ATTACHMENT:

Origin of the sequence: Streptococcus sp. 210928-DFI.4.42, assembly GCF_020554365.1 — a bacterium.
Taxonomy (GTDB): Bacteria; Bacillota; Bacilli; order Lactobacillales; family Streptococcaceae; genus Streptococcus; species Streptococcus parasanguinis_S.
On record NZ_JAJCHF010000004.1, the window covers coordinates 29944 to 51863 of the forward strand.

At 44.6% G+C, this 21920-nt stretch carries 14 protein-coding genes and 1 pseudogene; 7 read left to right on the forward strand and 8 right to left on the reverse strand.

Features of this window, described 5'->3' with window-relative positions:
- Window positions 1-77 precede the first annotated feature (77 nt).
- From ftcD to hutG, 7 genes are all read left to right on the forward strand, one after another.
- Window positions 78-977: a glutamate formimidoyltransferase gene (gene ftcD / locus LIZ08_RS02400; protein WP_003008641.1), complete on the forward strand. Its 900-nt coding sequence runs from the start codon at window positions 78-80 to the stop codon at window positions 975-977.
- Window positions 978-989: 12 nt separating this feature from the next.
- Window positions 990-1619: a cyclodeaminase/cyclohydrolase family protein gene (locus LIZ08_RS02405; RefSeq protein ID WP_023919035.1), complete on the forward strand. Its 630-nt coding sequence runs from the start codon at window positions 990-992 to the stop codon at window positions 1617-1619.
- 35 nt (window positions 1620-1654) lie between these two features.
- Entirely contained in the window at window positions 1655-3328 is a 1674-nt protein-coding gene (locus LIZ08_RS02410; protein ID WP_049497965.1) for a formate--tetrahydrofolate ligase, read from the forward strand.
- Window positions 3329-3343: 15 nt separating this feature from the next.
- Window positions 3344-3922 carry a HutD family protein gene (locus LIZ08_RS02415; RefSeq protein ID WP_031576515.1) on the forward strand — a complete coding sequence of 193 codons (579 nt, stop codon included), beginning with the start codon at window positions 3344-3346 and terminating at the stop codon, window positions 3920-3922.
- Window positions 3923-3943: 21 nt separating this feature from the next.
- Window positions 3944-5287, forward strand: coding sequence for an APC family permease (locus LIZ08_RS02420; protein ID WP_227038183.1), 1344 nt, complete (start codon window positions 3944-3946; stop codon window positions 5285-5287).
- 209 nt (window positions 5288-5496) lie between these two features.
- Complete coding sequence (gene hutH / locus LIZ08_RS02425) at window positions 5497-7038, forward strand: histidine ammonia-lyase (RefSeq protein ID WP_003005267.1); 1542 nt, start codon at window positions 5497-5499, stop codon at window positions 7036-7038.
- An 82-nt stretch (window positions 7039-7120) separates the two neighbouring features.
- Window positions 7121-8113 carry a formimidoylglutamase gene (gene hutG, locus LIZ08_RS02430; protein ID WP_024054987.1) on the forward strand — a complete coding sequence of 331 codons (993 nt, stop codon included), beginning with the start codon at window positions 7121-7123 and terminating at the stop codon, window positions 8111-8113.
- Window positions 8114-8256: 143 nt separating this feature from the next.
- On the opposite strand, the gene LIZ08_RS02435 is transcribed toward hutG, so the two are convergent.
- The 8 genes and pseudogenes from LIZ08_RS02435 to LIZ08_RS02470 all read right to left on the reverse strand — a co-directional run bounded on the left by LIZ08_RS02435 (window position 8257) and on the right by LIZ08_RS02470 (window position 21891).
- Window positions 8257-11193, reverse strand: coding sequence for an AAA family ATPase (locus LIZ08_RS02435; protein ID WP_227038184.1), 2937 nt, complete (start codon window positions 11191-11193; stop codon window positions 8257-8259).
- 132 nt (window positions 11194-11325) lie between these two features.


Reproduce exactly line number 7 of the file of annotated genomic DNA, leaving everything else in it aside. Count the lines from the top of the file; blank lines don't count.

- From ftcD to hutG, 7 genes are all read left to right on the forward strand, one after another.